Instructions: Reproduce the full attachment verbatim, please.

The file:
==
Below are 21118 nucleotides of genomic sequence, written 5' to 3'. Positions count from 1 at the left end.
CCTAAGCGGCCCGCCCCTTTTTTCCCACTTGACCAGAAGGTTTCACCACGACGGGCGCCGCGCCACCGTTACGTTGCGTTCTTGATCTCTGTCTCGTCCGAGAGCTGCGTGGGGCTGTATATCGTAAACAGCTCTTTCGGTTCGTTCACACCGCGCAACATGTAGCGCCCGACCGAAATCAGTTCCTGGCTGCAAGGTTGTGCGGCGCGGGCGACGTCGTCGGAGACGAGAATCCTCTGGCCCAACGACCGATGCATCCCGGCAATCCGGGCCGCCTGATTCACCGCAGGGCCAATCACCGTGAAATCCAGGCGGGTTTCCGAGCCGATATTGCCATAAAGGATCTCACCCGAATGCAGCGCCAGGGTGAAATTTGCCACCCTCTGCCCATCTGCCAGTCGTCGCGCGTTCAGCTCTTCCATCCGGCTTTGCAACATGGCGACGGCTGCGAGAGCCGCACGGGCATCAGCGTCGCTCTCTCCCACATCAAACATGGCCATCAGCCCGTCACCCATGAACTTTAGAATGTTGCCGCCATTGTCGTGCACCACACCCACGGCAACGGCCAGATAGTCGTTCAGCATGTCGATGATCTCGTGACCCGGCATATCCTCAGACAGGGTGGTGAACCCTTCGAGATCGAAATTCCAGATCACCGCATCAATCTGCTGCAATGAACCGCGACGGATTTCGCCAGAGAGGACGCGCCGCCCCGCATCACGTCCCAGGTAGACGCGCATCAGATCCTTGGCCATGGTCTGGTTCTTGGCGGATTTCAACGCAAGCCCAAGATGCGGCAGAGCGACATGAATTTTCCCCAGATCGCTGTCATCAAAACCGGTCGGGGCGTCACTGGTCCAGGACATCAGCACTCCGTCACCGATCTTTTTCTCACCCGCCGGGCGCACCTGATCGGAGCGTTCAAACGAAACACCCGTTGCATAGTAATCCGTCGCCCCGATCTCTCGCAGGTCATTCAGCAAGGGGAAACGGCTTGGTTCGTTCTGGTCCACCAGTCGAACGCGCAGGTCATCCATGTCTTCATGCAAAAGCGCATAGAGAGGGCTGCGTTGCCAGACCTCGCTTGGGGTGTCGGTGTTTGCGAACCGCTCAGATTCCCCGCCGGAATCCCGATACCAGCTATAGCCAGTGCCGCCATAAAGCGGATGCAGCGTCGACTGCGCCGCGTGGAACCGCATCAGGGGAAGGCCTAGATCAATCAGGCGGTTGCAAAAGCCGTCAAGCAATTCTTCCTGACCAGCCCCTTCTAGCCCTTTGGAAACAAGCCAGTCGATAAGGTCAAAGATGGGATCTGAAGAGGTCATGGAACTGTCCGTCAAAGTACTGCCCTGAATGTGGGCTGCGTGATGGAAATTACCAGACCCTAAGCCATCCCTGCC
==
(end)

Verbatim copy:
Below are 21118 nucleotides of genomic sequence, written 5' to 3'. Positions count from 1 at the left end.
CCTAAGCGGCCCGCCCCTTTTTTCCCACTTGACCAGAAGGTTTCACCACGACGGGCGCCGCGCCACCGTTACGTTGCGTTCTTGATCTCTGTCTCGTCCGAGAGCTGCGTGGGGCTGTATATCGTAAACAGCTCTTTCGGTTCGTTCACACCGCGCAACATGTAGCGCCCGACCGAAATCAGTTCCTGGCTGCAAGGTTGTGCGGCGCGGGCGACGTCGTCGGAGACGAGAATCCTCTGGCCCAACGACCGATGCATCCCGGCAATCCGGGCCGCCTGATTCACCGCAGGGCCAATCACCGTGAAATCCAGGCGGGTTTCCGAGCCGATATTGCCATAAAGGATCTCACCCGAATGCAGCGCCAGGGTGAAATTTGCCACCCTCTGCCCATCTGCCAGTCGTCGCGCGTTCAGCTCTTCCATCCGGCTTTGCAACATGGCGACGGCTGCGAGAGCCGCACGGGCATCAGCGTCGCTCTCTCCCACATCAAACATGGCCATCAGCCCGTCACCCATGAACTTTAGAATGTTGCCGCCATTGTCGTGCACCACACCCACGGCAACGGCCAGATAGTCGTTCAGCATGTCGATGATCTCGTGACCCGGCATATCCTCAGACAGGGTGGTGAACCCTTCGAGATCGAAATTCCAGATCACCGCATCAATCTGCTGCAATGAACCGCGACGGATTTCGCCAGAGAGGACGCGCCGCCCCGCATCACGTCCCAGGTAGACGCGCATCAGATCCTTGGCCATGGTCTGGTTCTTGGCGGATTTCAACGCAAGCCCAAGATGCGGCAGAGCGACATGAATTTTCCCCAGATCGCTGTCATCAAAACCGGTCGGGGCGTCACTGGTCCAGGACATCAGCACTCCGTCACCGATCTTTTTCTCACCCGCCGGGCGCACCTGATCGGAGCGTTCAAACGAAACACCCGTTGCATAGTAATCCGTCGCCCCGATCTCTCGCAGGTCATTCAGCAAGGGGAAACGGCTTGGTTCGTTCTGGTCCACCAGTCGAACGCGCAGGTCATCCATGTCTTCATGCAAAAGCGCATAGAGAGGGCTGCGTTGCCAGACCTCGCTTGGGGTGTCGGTGTTTGCGAACCGCTCAGATTCCCCGCCGGAATCCCGATACCAGCTATAGCCAGTGCCGCCATAAAGCGGATGCAGCGTCGACTGCGCCGCGTGGAACCGCATCAGGGGAAGGCCTAGATCAATCAGGCGGTTGCAAAAGCCGTCAAGCAATTCTTCCTGACCAGCCCCTTCTAGCCCTTTGGAAACAAGCCAGTCGATAAGGTCAAAGATGGGATCTGAAGAGGTCATGGAACTGTCCGTCAAAGTACTGCCCTGAATGTGGGCTGCGTGATGGAAATTACCAGACCCTAAGCCATCCCTGCC